Irreducible real group representations come in three kinds, a fact arising from the three associative normed real division algebras: the real numbers, complex numbers and quaternions. Dyson called this the threefold way. When we generalize to superalgebras this becomes part of a larger classification, the tenfold way. We will examine these topics and their applications to representation theory, geometry and physics.

Exceptional algebras

Besides the three associative normed division algebras over the real numbers, there is a fourth one that is nonassociative: the octonions. They arise naturally from the fact that Spin(8) has three irreducible 8-dimensional representations. We will explain the octonions and sketch how the exceptional Lie algebras and the exceptional Jordan algebra can be constructed using octonions.


Joint Mathematics Meetings 2023

24 August, 2022

This is the biggest annual meeting of mathematicians:

Joint Mathematical Meetings 2023, Wednesday January 4 – Saturday January 7, 2023, John B. Hynes Veterans Memorial Convention Center, Boston Marriott Hotel, and Boston Sheraton Hotel, Boston, Massachusetts.

As part of this huge meeting, the American Mathematical Society is having a special session on Applied Category Theory on Thursday January 5th.

I hear there will be talks by Eugenia Cheng and Olivia Caramello!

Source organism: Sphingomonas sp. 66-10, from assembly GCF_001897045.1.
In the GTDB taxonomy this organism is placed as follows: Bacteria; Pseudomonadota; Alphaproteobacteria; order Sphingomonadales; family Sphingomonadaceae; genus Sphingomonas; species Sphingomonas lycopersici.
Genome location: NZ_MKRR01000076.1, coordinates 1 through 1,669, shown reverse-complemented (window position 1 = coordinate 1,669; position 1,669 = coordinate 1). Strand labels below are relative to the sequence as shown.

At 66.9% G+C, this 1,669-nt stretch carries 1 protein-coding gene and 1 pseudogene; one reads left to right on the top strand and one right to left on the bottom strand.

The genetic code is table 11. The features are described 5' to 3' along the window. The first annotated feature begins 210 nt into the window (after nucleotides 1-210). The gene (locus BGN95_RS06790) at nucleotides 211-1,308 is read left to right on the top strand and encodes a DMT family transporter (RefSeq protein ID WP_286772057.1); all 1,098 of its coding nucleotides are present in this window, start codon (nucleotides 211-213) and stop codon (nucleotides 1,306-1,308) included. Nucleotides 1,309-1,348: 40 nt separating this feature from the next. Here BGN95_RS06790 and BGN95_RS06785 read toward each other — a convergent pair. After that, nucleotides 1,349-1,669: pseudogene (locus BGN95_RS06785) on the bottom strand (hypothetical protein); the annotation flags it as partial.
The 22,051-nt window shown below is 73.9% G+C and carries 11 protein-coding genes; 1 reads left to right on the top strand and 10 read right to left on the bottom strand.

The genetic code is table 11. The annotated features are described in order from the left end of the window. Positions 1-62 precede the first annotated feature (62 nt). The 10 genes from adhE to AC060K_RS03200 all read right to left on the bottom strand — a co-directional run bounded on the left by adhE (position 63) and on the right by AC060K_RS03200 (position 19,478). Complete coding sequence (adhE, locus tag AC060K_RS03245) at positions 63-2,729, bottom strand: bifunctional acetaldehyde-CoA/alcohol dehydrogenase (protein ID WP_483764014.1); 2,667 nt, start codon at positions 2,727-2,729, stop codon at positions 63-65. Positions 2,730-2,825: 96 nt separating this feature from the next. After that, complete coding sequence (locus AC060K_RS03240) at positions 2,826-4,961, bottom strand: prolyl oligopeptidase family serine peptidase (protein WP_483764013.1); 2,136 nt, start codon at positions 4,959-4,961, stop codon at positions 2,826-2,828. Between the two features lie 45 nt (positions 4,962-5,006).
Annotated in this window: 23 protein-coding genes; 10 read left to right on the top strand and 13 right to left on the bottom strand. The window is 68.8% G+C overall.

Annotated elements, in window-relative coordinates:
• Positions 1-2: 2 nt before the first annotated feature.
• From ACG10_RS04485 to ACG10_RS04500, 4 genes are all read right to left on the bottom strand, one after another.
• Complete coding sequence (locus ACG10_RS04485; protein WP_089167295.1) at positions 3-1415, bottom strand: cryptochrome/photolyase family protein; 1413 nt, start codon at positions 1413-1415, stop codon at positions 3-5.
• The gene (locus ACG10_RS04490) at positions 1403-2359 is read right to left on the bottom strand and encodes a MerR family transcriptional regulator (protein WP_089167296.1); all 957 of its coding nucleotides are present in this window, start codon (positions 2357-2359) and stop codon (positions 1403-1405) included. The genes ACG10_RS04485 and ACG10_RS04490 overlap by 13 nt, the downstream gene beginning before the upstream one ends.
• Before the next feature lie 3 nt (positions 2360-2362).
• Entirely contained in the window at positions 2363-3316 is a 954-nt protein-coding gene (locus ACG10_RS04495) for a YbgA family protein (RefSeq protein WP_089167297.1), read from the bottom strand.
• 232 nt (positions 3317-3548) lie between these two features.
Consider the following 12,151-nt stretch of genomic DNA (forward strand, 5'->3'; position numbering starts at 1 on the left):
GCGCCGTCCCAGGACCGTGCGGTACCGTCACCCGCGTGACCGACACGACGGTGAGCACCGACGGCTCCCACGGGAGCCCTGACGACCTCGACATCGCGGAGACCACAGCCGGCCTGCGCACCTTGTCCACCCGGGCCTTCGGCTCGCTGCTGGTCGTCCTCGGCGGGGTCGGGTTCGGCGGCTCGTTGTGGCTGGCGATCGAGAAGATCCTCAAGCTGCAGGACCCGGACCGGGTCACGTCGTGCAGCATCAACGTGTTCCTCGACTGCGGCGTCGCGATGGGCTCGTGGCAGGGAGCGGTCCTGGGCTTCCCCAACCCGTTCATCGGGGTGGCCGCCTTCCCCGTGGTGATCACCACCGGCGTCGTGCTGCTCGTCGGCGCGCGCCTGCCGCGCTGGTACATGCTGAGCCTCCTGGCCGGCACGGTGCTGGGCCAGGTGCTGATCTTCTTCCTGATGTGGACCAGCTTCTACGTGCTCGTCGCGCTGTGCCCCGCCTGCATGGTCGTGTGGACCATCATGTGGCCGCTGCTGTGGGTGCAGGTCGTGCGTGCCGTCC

You can submit an abstract to give a talk. The deadline is Tuesday, September 13, 2022.

It should be lots of fun. There will also be tons of talks on other subjects.

However, there’s a registration fee which is pretty big unless you’re a student or, even better, a ‘nonmathematician guest’. (I assume you’re not allowed to give a talk if you’re a nonmathematician.)

The special session is called SS 96 and it comes in two parts: one from 8 am to noon, and the other from 1 pm to 5 pm. It’s being run by these participants of this summer’s Mathematical Research Community on applied category theory:

• Charlotte Aten, University of Denver
• Pablo S. Ocal, University of California, Los Angeles
• Layla H. M. Sorkatti, Southern Illinois University
• Abigail Hickok, University of California, Los Angeles

This Mathematical Research Community was run by Daniel Cicala, Simon Cho, Nina Otter, Valeria de Paiva and me, and I think we’re all coming to the special session. At least I am!


Symposium on Compositional Structures 9

9 July, 2022

The Symposium on Compositional Structures is a nice informal conference series that happens more than once a year. You can now submit talks for this one.

Ninth Symposium on Compositional Structures (SYCO 9), Como, Italy, 8-9 September 2022. Deadline to submit a talk: Monday 1 August 2022.

Apparently you can attend online but to give a talk you have to go there. Here are some details:

The Symposium on Compositional Structures (SYCO) is an interdisciplinary series of meetings aiming to support the growing community of researchers interested in the phenomenon of compositionality, from both applied and abstract perspectives, and in particular where category theory serves as a unifying common language. Previous SYCO events have been held in Birmingham, Strathclyde, Oxford, Chapman, Leicester and Tallinn.